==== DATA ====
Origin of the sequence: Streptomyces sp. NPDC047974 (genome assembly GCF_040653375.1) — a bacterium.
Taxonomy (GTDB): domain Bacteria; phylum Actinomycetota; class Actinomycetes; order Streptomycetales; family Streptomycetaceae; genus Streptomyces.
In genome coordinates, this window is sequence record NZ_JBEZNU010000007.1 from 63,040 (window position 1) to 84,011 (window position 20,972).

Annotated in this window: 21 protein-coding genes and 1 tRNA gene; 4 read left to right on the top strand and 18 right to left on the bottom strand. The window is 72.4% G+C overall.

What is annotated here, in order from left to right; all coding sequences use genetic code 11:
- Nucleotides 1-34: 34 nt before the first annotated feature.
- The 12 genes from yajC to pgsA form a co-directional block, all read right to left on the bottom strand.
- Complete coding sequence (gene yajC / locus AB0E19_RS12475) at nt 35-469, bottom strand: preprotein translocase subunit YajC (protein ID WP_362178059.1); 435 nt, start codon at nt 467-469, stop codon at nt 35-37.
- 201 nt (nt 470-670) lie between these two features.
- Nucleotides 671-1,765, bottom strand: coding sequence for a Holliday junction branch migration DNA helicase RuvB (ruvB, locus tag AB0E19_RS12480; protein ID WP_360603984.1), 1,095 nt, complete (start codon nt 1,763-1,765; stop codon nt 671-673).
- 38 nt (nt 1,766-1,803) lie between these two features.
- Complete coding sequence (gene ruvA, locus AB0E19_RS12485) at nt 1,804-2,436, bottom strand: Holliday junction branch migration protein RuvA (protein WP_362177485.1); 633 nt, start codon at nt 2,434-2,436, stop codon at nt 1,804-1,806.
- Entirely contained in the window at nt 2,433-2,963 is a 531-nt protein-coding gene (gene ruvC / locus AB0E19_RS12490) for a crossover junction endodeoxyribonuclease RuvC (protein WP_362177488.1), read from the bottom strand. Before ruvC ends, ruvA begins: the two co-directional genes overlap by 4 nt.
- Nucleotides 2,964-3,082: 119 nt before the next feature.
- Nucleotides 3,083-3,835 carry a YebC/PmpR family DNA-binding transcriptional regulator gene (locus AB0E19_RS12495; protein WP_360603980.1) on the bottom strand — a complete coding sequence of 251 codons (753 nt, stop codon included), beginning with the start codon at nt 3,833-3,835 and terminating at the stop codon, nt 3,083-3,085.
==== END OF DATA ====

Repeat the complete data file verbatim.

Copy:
Origin of the sequence: Streptomyces sp. NPDC047974 (genome assembly GCF_040653375.1) — a bacterium.
Taxonomy (GTDB): domain Bacteria; phylum Actinomycetota; class Actinomycetes; order Streptomycetales; family Streptomycetaceae; genus Streptomyces.
In genome coordinates, this window is sequence record NZ_JBEZNU010000007.1 from 63,040 (window position 1) to 84,011 (window position 20,972).

Annotated in this window: 21 protein-coding genes and 1 tRNA gene; 4 read left to right on the top strand and 18 right to left on the bottom strand. The window is 72.4% G+C overall.

What is annotated here, in order from left to right; all coding sequences use genetic code 11:
- Nucleotides 1-34: 34 nt before the first annotated feature.
- The 12 genes from yajC to pgsA form a co-directional block, all read right to left on the bottom strand.
- Complete coding sequence (gene yajC / locus AB0E19_RS12475) at nt 35-469, bottom strand: preprotein translocase subunit YajC (protein ID WP_362178059.1); 435 nt, start codon at nt 467-469, stop codon at nt 35-37.
- 201 nt (nt 470-670) lie between these two features.
- Nucleotides 671-1,765, bottom strand: coding sequence for a Holliday junction branch migration DNA helicase RuvB (ruvB, locus tag AB0E19_RS12480; protein ID WP_360603984.1), 1,095 nt, complete (start codon nt 1,763-1,765; stop codon nt 671-673).
- 38 nt (nt 1,766-1,803) lie between these two features.
- Complete coding sequence (gene ruvA, locus AB0E19_RS12485) at nt 1,804-2,436, bottom strand: Holliday junction branch migration protein RuvA (protein WP_362177485.1); 633 nt, start codon at nt 2,434-2,436, stop codon at nt 1,804-1,806.
- Entirely contained in the window at nt 2,433-2,963 is a 531-nt protein-coding gene (gene ruvC / locus AB0E19_RS12490) for a crossover junction endodeoxyribonuclease RuvC (protein WP_362177488.1), read from the bottom strand. Before ruvC ends, ruvA begins: the two co-directional genes overlap by 4 nt.
- Nucleotides 2,964-3,082: 119 nt before the next feature.
- Nucleotides 3,083-3,835 carry a YebC/PmpR family DNA-binding transcriptional regulator gene (locus AB0E19_RS12495; protein WP_360603980.1) on the bottom strand — a complete coding sequence of 251 codons (753 nt, stop codon included), beginning with the start codon at nt 3,833-3,835 and terminating at the stop codon, nt 3,083-3,085.